For inflation to happen at roughly 2%/yr and for people to trade the same (or higher) volumes of goods, people must be trading more money. For such a trend to exist in the long term, there must be more actual units of currency that exist (right?) which means actual currency must be being created by the central bank (right?). When does the central bank create this money (or am I wrong in inferring the central bank must be creating cash...)?
Central banks often do not create cash. For example, in the United States, it is the Treasury department that prints cash.
What a central bank does most often that has the effect of creating money is to engage in open market operations. In an open market operation, it does one of two things:
- Sell an asset that it is holding, usually a government bond.
- Buy an asset, again usually a government bond.
If it sells, it takes money out of circulation. Obviously it does this less often, as overall the money supply is growing. More often, it buys. This transfers money from its account to someone else's account. Most of the time, this is a purely electronic transaction. While the central bank may track its account balance, there's nothing keeping it from being negative. As it grows more negative, we call this money creation. But again, this is an electronic transaction. No actual cash needs to change hands.
Now, someone may go to the bank and ask for the money. The bank hands that person cash, which it has to replenish. The bank may ask the central bank to ship it some actual cash. If the central bank had none, it would have to go to whomever prints the money to get some.
Because of the way that fractional reserve banking works, most money is actually created by the banks. The way this works is that someone deposits money in the bank. Let's say it's \$10 and the reserve fraction is 10% (as in the US). The bank keeps \$1 or deposits it with the central bank as a reserve. The other \$9 it can loan out to someone else. That entity either spends it or banks it. If it spends, then someone else faces the same decision. Eventually all of that \$9 is deposited.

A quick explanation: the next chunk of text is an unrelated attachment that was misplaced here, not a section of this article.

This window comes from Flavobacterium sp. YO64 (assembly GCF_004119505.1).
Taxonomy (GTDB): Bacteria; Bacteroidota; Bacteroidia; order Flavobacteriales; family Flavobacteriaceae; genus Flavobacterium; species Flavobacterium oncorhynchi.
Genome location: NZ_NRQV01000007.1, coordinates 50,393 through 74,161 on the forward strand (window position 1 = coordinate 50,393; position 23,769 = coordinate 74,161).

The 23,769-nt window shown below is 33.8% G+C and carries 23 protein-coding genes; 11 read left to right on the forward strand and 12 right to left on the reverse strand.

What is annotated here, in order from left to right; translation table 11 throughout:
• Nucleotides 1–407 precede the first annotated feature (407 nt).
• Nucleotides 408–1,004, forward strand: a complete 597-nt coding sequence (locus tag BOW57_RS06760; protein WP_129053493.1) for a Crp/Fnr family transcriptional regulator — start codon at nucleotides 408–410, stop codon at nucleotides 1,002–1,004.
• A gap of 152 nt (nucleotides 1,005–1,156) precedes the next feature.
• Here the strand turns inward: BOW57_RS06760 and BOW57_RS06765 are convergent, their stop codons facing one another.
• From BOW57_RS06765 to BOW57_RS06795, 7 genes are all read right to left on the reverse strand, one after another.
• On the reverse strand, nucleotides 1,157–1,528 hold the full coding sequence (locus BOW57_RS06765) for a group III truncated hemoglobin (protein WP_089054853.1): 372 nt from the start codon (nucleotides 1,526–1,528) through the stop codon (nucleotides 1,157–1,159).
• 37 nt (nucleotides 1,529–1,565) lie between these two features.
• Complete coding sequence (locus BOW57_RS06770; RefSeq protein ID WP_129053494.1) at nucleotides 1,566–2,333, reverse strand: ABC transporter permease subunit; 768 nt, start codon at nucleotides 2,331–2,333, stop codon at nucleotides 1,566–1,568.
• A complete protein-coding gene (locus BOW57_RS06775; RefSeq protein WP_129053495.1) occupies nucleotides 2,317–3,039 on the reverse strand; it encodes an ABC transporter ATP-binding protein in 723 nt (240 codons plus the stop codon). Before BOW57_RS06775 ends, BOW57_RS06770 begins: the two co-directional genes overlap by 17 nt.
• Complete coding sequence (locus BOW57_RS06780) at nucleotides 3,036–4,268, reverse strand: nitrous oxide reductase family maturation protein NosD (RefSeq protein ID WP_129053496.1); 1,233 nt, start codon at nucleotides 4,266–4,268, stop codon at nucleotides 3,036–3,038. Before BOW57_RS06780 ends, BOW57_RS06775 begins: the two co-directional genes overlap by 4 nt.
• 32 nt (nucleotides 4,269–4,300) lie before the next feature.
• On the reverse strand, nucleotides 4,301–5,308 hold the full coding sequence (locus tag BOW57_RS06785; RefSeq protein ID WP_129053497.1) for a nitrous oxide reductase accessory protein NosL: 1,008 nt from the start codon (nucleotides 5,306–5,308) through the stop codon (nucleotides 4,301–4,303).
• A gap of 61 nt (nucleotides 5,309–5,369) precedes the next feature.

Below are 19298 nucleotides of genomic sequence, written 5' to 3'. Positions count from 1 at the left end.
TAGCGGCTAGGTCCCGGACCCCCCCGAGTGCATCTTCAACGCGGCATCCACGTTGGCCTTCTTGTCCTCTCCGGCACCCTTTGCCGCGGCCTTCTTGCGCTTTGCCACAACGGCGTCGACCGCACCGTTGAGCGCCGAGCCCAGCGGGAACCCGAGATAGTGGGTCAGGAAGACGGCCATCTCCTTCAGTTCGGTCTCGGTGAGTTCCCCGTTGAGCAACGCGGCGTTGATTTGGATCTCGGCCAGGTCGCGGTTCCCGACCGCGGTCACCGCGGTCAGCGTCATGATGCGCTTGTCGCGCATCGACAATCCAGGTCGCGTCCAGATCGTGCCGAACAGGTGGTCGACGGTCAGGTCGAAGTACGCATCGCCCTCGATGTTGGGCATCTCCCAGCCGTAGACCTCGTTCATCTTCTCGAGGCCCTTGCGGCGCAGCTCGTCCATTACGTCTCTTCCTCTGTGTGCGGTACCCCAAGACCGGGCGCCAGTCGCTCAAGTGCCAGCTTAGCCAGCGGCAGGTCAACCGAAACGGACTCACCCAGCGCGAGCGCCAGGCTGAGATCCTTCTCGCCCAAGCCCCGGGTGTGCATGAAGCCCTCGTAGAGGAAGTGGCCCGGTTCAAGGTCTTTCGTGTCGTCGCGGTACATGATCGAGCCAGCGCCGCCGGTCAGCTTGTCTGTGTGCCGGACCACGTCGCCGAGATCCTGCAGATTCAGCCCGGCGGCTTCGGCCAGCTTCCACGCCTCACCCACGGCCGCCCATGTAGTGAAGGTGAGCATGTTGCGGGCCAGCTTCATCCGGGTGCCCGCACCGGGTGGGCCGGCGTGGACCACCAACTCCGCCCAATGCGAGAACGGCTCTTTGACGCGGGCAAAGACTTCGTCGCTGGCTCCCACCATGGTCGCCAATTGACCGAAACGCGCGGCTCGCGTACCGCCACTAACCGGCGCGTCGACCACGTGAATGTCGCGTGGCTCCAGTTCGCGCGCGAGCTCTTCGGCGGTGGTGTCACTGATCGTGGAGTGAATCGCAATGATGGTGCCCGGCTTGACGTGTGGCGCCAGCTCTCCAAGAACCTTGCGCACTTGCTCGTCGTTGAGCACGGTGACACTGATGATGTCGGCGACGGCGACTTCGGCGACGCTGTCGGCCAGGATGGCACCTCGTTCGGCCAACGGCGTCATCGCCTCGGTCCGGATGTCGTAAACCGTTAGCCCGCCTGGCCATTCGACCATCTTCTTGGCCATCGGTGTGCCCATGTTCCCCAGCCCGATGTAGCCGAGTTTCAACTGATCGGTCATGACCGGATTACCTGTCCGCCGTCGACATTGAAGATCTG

In the new deposit, the bank (which may be a different bank or the same one) has to reserve \$.90 but can loan out the remaining \$8.10. But now we have two deposits of the same money. So there's \$19 of deposits with only \$10 of money. \$9 was created by the banks. The process repeats until there is \$10 of reserve and \$90 more (10% reserve fraction). So for every \$10 created by the central bank, regular banks can create up to \$90 more.
Most of this money will never be exchanged as cash. People will write checks or use credit cards. The money will never exist physically. It only exists as accounting transactions.
It's not even necessary to involve banks. Let's say I sell you something for \$10. But you tell me that you have no cash. I loan you the money implicitly by allowing you to take the item. I've implicitly created \$10 of money. When you pay off the loan, you are implicitly destroying that \$10 by closing the loan.
In summary, central banks often don't print any cash. But regardless of who prints cash, most money in the money supply is never printed. Most money only ever exists as accounting transactions, and most money is generally created by regular banks rather than the central bank.